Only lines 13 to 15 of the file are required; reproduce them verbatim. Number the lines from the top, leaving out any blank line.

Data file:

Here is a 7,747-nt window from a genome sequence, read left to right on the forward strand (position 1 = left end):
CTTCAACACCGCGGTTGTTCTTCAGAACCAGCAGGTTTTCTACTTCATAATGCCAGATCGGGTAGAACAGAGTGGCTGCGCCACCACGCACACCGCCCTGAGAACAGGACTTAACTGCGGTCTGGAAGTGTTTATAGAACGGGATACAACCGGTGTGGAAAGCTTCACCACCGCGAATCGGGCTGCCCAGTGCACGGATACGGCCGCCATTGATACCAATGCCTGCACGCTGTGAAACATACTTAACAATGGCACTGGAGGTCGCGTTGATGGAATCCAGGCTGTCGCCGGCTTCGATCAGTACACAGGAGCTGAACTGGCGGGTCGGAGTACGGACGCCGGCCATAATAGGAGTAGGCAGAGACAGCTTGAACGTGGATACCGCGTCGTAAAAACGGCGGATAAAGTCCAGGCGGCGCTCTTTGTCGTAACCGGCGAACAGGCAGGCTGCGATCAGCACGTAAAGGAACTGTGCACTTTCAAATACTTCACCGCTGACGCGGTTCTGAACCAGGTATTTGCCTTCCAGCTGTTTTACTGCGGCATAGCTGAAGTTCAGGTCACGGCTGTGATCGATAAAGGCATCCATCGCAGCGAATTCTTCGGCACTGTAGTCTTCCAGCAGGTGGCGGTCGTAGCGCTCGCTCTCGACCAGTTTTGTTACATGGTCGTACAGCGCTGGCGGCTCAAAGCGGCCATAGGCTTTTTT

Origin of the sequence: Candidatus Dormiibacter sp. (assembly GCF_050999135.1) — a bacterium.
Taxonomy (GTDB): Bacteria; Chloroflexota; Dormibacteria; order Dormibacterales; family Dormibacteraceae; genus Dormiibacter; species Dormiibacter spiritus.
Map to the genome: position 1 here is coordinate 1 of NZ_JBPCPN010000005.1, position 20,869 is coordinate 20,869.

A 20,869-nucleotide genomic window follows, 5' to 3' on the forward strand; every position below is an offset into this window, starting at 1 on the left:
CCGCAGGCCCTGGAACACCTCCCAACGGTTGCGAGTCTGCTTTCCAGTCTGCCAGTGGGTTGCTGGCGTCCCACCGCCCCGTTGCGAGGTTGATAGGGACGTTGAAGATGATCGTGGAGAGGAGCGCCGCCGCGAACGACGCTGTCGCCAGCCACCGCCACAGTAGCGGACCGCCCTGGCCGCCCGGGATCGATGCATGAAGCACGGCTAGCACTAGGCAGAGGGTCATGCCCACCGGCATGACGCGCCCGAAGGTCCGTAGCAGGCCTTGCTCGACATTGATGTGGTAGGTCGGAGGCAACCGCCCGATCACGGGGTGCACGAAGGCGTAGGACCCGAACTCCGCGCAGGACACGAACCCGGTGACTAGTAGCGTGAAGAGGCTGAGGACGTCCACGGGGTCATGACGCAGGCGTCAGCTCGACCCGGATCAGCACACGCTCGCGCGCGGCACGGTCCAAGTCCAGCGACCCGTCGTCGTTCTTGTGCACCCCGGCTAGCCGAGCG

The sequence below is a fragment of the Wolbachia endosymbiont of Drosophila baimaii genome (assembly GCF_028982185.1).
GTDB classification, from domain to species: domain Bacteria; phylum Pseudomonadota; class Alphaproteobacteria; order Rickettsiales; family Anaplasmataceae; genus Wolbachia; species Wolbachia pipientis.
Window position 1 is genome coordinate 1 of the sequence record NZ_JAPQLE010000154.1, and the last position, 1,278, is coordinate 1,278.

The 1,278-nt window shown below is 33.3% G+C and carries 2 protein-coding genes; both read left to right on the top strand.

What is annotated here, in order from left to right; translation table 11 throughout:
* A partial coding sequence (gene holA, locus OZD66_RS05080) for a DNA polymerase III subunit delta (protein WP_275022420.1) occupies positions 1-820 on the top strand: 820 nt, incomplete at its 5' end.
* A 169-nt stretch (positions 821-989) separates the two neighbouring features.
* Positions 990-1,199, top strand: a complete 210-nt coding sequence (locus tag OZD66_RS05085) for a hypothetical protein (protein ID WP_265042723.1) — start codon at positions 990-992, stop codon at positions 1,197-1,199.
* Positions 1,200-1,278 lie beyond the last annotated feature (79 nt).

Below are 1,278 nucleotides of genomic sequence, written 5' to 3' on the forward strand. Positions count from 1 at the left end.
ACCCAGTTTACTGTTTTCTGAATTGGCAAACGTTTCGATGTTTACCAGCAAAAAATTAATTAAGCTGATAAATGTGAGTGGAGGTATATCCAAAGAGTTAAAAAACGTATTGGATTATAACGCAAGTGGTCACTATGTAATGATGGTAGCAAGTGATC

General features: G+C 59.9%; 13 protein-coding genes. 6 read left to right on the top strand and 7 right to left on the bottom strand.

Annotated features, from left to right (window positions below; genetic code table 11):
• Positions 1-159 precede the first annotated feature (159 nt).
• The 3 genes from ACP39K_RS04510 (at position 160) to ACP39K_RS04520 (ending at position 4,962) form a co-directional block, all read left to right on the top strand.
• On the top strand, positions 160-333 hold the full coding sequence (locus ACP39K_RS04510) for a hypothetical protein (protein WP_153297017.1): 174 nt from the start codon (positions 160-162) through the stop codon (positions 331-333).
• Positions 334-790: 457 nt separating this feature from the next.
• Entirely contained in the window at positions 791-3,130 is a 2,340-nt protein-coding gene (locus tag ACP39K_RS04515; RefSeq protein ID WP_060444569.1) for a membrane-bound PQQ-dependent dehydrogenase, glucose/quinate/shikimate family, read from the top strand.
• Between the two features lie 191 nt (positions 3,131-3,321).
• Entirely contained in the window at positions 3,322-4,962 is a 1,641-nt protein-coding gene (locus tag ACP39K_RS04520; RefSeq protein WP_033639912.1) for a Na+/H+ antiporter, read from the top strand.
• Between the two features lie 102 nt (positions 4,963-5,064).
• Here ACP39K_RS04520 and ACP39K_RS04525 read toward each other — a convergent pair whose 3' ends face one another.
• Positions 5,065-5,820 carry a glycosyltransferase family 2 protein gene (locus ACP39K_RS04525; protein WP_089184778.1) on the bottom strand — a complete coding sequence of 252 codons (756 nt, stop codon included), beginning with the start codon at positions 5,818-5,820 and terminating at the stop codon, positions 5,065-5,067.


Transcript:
* A partial coding sequence (gene holA, locus OZD66_RS05080) for a DNA polymerase III subunit delta (protein WP_275022420.1) occupies positions 1-820 on the top strand: 820 nt, incomplete at its 5' end.
* A 169-nt stretch (positions 821-989) separates the two neighbouring features.
* Positions 990-1,199, top strand: a complete 210-nt coding sequence (locus tag OZD66_RS05085) for a hypothetical protein (protein ID WP_265042723.1) — start codon at positions 990-992, stop codon at positions 1,197-1,199.